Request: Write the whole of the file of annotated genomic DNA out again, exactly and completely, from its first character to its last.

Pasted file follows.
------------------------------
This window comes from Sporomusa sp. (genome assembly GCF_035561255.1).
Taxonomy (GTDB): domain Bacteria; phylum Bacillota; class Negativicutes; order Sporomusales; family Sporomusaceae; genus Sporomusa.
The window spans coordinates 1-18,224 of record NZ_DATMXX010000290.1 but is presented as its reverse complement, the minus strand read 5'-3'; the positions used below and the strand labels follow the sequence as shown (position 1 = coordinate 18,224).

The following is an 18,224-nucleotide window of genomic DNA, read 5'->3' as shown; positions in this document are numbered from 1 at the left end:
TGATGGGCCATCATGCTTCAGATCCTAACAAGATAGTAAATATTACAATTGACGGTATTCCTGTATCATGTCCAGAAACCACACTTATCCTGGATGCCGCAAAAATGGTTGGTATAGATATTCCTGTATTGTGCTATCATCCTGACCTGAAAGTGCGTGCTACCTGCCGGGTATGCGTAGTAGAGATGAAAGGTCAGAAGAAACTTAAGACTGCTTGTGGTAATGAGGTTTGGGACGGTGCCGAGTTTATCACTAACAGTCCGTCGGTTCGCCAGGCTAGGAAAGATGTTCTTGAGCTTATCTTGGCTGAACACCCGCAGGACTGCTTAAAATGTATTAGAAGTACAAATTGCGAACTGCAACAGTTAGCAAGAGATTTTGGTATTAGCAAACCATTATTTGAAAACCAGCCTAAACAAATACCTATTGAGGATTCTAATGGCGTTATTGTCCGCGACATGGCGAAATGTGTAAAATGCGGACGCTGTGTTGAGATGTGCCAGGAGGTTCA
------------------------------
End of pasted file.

This window comes from Sporomusa sp. (genome assembly GCF_035561255.1).
Taxonomy (GTDB): domain Bacteria; phylum Bacillota; class Negativicutes; order Sporomusales; family Sporomusaceae; genus Sporomusa.
The window spans coordinates 1-18,224 of record NZ_DATMXX010000290.1 but is presented as its reverse complement, the minus strand read 5'-3'; the positions used below and the strand labels follow the sequence as shown (position 1 = coordinate 18,224).

The following is an 18,224-nucleotide window of genomic DNA, read 5'->3' as shown; positions in this document are numbered from 1 at the left end:
TGATGGGCCATCATGCTTCAGATCCTAACAAGATAGTAAATATTACAATTGACGGTATTCCTGTATCATGTCCAGAAACCACACTTATCCTGGATGCCGCAAAAATGGTTGGTATAGATATTCCTGTATTGTGCTATCATCCTGACCTGAAAGTGCGTGCTACCTGCCGGGTATGCGTAGTAGAGATGAAAGGTCAGAAGAAACTTAAGACTGCTTGTGGTAATGAGGTTTGGGACGGTGCCGAGTTTATCACTAACAGTCCGTCGGTTCGCCAGGCTAGGAAAGATGTTCTTGAGCTTATCTTGGCTGAACACCCGCAGGACTGCTTAAAATGTATTAGAAGTACAAATTGCGAACTGCAACAGTTAGCAAGAGATTTTGGTATTAGCAAACCATTATTTGAAAACCAGCCTAAACAAATACCTATTGAGGATTCTAATGGCGTTATTGTCCGCGACATGGCGAAATGTGTAAAATGCGGACGCTGTGTTGAGATGTGCCAGGAGGTTCA